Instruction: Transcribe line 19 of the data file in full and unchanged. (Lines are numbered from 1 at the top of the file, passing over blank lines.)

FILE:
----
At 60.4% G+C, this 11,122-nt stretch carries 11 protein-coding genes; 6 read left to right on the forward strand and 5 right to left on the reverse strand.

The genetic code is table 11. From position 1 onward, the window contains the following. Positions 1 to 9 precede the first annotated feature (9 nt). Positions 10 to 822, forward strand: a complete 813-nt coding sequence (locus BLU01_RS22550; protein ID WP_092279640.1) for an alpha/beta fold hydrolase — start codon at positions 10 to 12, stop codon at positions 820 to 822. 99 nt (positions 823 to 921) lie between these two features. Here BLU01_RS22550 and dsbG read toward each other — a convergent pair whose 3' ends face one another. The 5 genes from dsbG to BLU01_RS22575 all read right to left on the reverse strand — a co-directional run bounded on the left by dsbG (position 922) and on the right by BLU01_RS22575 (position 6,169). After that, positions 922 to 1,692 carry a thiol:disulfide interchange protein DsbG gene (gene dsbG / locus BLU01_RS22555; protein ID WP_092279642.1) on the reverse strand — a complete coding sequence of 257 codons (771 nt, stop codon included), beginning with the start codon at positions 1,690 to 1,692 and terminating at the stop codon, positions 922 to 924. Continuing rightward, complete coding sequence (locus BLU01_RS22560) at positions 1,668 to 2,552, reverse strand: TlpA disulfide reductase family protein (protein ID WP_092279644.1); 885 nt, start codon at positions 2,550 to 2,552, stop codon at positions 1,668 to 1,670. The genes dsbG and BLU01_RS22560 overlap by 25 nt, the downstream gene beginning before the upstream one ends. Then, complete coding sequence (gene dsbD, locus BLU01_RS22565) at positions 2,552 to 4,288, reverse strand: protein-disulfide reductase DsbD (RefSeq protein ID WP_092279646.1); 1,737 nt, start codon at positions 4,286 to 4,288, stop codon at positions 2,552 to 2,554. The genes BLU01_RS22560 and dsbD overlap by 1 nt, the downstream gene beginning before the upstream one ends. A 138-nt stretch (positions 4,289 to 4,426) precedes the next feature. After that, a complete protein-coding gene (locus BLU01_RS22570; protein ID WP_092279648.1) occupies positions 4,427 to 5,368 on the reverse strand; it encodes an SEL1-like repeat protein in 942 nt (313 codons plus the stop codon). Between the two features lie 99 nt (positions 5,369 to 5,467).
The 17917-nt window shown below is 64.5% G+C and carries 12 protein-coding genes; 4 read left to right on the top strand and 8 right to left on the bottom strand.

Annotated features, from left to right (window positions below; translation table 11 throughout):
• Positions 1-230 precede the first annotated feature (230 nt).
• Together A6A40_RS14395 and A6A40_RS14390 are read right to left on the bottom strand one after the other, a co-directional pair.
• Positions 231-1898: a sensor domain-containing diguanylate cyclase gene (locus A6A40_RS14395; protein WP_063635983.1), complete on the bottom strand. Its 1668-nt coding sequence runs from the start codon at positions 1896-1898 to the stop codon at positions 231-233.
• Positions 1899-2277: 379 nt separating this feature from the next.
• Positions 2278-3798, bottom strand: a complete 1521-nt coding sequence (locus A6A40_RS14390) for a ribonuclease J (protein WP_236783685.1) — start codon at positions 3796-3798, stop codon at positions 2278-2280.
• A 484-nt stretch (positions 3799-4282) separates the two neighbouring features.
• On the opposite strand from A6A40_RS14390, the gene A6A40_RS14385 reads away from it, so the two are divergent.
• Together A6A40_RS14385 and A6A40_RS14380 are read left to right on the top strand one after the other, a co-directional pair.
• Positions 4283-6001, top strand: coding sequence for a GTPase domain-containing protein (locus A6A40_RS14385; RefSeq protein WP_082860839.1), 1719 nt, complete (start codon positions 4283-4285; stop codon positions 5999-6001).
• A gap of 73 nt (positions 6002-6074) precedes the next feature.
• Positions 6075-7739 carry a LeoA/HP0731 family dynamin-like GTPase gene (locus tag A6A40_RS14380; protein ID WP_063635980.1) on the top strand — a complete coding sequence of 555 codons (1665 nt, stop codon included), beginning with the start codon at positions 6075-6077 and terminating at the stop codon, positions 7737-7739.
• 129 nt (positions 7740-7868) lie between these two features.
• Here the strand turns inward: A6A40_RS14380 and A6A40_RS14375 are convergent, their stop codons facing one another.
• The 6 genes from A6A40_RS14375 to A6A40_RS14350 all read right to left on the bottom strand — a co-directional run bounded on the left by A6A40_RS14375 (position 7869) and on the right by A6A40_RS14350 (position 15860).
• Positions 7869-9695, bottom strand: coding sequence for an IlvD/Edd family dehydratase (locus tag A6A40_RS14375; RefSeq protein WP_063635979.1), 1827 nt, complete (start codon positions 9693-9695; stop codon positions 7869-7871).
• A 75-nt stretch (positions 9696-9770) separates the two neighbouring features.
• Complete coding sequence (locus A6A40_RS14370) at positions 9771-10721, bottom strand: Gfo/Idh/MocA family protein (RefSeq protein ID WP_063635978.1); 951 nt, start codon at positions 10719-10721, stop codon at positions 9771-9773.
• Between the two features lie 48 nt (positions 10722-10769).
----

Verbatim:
• Positions 7869-9695, bottom strand: coding sequence for an IlvD/Edd family dehydratase (locus tag A6A40_RS14375; RefSeq protein WP_063635979.1), 1827 nt, complete (start codon positions 9693-9695; stop codon positions 7869-7871).